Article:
GAO report raises questions about reauthorizing two PRV programs
With the rare pediatric disease and medical countermeasure priority review voucher (PRV) programs set to expire by 2022 and 2023, respectively, the Government Accountability Office (GAO) released a new report Friday on the successes and hiccups in all three PRV programs and what stakeholders think.
The PRV programs incentivize companies to develop new rare pediatric disease, tropical disease and medical countermeasure drugs by providing the companies with a voucher when a new treatment is approved. The voucher can be used to speed the review of another drug or sold to another company.
From fiscal year 2009, when the first PRV was awarded, through last September, GAO says the FDA has awarded 31 PRVs, mostly for rare pediatric disease treatments. Of the 31 PRVs awarded by the FDA, 17 were sold to another sponsor for prices ranging from about $67 million to $350 million.
But the report also explains how the FDA, which officially does not have a position on the reauthorization of the two PRV programs, brought in almost $44 million in PRV user fees for the 16 redeemed PRVs but still has issues.
Similar to concerns raised with PRVs in a 2016 GAO report, the agency again told GAO that it “cannot anticipate the therapeutic area for which a PRV will be redeemed, so PRV user fees may not ameliorate the effect of PRV redemptions on the review divisions or provide for rapid hiring of additional review staff with relevant experience and technical expertise.”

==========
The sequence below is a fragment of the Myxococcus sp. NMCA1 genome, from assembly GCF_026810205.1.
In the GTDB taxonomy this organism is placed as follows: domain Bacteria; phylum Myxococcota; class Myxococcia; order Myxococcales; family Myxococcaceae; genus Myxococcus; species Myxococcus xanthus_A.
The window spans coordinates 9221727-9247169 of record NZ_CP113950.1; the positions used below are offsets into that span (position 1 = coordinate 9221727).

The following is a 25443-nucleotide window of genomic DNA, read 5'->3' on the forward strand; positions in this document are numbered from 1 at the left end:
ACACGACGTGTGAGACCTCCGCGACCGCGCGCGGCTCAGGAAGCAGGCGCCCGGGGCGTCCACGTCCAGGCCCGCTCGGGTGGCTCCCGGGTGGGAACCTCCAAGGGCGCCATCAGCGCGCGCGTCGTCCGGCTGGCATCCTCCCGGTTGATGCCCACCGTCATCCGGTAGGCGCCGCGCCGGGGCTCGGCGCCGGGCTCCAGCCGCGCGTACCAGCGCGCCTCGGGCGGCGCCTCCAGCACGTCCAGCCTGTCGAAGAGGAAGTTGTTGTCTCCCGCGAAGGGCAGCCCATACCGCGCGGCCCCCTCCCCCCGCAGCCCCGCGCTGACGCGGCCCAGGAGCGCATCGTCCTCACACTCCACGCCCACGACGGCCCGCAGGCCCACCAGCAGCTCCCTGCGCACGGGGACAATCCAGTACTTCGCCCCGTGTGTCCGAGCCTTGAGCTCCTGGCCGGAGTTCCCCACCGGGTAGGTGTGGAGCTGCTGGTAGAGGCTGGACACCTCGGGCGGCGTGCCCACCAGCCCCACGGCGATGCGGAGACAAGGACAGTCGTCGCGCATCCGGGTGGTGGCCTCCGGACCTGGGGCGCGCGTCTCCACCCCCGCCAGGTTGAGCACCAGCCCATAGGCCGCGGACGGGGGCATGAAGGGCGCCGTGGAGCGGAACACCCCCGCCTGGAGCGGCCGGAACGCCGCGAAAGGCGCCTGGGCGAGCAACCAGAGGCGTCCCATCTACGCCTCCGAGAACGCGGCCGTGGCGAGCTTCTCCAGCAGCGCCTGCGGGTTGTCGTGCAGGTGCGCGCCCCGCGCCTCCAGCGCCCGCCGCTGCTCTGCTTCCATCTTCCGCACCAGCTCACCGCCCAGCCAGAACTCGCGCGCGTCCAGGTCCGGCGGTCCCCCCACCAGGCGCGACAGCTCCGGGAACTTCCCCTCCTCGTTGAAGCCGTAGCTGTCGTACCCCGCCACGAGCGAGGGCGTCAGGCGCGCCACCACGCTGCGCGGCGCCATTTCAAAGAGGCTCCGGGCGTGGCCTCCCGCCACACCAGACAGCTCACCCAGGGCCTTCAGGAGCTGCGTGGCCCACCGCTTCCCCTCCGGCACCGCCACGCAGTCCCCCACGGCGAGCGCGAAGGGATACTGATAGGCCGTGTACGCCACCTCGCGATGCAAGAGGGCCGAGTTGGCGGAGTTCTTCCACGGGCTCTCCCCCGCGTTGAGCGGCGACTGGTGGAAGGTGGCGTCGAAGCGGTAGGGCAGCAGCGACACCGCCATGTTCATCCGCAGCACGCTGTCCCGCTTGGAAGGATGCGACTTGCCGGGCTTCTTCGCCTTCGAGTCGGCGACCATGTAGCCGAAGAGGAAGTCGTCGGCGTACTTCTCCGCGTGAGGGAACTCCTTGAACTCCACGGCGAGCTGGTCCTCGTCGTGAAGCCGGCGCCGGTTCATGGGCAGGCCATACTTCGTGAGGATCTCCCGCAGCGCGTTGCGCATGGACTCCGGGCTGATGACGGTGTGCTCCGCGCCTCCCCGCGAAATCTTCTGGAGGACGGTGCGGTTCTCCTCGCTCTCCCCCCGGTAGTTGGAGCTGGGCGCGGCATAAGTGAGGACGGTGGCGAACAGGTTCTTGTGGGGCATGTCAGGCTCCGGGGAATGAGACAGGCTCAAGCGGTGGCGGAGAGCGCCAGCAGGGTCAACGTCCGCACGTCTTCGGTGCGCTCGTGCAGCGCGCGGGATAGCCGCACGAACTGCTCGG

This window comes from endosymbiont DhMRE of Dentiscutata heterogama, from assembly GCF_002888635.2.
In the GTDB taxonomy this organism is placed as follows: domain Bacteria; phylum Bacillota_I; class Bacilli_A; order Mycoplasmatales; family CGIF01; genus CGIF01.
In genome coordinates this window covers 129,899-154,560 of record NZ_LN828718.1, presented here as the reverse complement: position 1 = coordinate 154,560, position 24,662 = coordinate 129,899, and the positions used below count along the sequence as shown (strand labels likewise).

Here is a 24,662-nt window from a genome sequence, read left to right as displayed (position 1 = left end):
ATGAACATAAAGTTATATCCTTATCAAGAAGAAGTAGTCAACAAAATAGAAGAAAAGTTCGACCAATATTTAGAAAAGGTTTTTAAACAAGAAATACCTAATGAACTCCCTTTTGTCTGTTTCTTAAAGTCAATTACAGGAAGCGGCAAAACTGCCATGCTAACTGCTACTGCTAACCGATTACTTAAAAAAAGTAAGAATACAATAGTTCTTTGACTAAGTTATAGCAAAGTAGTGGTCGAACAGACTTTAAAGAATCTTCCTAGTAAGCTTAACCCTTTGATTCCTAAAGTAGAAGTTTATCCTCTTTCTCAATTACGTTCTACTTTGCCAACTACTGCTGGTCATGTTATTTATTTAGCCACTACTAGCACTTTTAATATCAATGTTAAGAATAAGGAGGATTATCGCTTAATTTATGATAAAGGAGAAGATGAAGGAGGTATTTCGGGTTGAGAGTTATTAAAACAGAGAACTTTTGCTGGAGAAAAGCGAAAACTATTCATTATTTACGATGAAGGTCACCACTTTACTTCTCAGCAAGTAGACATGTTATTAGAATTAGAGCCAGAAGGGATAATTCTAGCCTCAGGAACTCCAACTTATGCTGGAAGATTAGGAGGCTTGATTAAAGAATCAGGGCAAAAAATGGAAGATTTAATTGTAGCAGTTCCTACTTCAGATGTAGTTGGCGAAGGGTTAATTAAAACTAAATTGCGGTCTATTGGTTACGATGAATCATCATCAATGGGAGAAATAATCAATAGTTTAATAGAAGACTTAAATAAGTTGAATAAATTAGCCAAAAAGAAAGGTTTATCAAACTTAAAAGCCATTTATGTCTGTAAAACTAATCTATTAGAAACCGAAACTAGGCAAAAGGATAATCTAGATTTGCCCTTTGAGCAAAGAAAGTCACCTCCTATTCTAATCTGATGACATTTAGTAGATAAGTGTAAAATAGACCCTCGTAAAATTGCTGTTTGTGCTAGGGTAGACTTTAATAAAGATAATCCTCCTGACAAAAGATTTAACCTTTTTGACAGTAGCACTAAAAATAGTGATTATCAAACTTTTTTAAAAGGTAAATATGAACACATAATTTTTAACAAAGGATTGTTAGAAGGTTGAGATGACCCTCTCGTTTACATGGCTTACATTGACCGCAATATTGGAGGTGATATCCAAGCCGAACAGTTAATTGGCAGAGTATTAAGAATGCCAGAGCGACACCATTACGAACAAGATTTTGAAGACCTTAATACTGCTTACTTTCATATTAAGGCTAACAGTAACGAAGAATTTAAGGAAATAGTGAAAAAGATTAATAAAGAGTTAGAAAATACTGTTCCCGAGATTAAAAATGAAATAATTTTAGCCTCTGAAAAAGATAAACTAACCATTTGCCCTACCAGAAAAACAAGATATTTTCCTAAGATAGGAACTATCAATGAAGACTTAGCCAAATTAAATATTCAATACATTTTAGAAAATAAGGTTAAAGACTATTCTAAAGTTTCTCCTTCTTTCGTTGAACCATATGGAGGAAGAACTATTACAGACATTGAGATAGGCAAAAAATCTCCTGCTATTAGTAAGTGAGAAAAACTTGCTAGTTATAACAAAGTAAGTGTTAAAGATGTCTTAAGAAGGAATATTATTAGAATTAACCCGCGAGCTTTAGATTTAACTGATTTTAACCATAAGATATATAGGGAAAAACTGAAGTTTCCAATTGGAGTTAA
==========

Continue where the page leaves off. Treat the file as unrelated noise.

The agency also said that the services of over 11 FDA offices are required to work on some aspect of the PRV programs, which may at times require the FDA to shift resources from its public health priorities.
Drug sponsors, researchers and stakeholders, meanwhile, reported “mixed views” to GAO on the reauthorizations, although sponsors “generally indicated support for their reauthorizations, with some noting that PRV program expirations may negatively affect overall drug development and the willingness of drug sponsors to work in these areas.”
But one researcher supported the expiration of the two programs, noting that such decisions could ultimately raise the potential revenue from the sale of an available PRV and could also make the tropical disease PRV program, which does not require reauthorization, more popular.
As far as tweaks to the programs, stakeholders suggested requiring innovation for and guaranteed access to PRV-eligible drugs, among other changes.
“Two researchers and two stakeholders noted that the PRV programs, particularly the tropical disease PRV program, have been criticized for not providing incentives for innovation and suggested PRV awards be limited to drugs new to the global market,” GAO said.
GAO also said it found few studies that examined the PRV programs, and those that did found the programs had little or no effect on drug development.
RAPS: First published in Regulatory Focus™ by the Regulatory Affairs Professionals Society, the largest global organization of and for those involved with the regulation of healthcare products. Click here for more information.
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